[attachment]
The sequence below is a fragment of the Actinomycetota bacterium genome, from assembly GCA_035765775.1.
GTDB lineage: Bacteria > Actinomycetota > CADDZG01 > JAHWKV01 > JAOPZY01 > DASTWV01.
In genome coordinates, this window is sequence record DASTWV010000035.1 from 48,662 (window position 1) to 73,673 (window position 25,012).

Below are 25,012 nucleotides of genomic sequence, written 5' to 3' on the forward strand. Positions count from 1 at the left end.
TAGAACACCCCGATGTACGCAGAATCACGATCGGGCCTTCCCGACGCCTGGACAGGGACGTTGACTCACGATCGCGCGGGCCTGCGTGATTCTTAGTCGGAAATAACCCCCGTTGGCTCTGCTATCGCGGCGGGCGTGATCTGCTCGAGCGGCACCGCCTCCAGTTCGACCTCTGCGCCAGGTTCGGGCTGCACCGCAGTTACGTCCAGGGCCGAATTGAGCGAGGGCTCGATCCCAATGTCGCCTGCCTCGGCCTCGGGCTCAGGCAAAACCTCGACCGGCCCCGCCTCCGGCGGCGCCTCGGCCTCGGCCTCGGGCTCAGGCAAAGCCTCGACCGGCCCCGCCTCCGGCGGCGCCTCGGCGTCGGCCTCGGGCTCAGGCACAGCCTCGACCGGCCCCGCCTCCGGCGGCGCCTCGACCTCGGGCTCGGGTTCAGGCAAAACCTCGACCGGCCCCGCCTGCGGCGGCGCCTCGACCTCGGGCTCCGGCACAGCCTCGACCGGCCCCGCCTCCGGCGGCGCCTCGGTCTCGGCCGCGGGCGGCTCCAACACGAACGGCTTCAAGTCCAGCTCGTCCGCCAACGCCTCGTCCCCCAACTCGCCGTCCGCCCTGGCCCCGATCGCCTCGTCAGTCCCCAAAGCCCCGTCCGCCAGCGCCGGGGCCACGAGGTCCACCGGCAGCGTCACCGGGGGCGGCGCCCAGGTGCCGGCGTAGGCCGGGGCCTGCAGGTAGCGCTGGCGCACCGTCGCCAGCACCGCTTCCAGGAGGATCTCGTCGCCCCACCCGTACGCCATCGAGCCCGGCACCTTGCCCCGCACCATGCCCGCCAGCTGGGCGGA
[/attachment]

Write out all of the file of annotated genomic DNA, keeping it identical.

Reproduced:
The sequence below is a fragment of the Actinomycetota bacterium genome, from assembly GCA_035765775.1.
GTDB lineage: Bacteria > Actinomycetota > CADDZG01 > JAHWKV01 > JAOPZY01 > DASTWV01.
In genome coordinates, this window is sequence record DASTWV010000035.1 from 48,662 (window position 1) to 73,673 (window position 25,012).

Below are 25,012 nucleotides of genomic sequence, written 5' to 3' on the forward strand. Positions count from 1 at the left end.
TAGAACACCCCGATGTACGCAGAATCACGATCGGGCCTTCCCGACGCCTGGACAGGGACGTTGACTCACGATCGCGCGGGCCTGCGTGATTCTTAGTCGGAAATAACCCCCGTTGGCTCTGCTATCGCGGCGGGCGTGATCTGCTCGAGCGGCACCGCCTCCAGTTCGACCTCTGCGCCAGGTTCGGGCTGCACCGCAGTTACGTCCAGGGCCGAATTGAGCGAGGGCTCGATCCCAATGTCGCCTGCCTCGGCCTCGGGCTCAGGCAAAACCTCGACCGGCCCCGCCTCCGGCGGCGCCTCGGCCTCGGCCTCGGGCTCAGGCAAAGCCTCGACCGGCCCCGCCTCCGGCGGCGCCTCGGCGTCGGCCTCGGGCTCAGGCACAGCCTCGACCGGCCCCGCCTCCGGCGGCGCCTCGACCTCGGGCTCGGGTTCAGGCAAAACCTCGACCGGCCCCGCCTGCGGCGGCGCCTCGACCTCGGGCTCCGGCACAGCCTCGACCGGCCCCGCCTCCGGCGGCGCCTCGGTCTCGGCCGCGGGCGGCTCCAACACGAACGGCTTCAAGTCCAGCTCGTCCGCCAACGCCTCGTCCCCCAACTCGCCGTCCGCCCTGGCCCCGATCGCCTCGTCAGTCCCCAAAGCCCCGTCCGCCAGCGCCGGGGCCACGAGGTCCACCGGCAGCGTCACCGGGGGCGGCGCCCAGGTGCCGGCGTAGGCCGGGGCCTGCAGGTAGCGCTGGCGCACCGTCGCCAGCACCGCTTCCAGGAGGATCTCGTCGCCCCACCCGTACGCCATCGAGCCCGGCACCTTGCCCCGCACCATGCCCGCCAGCTGGGCGGA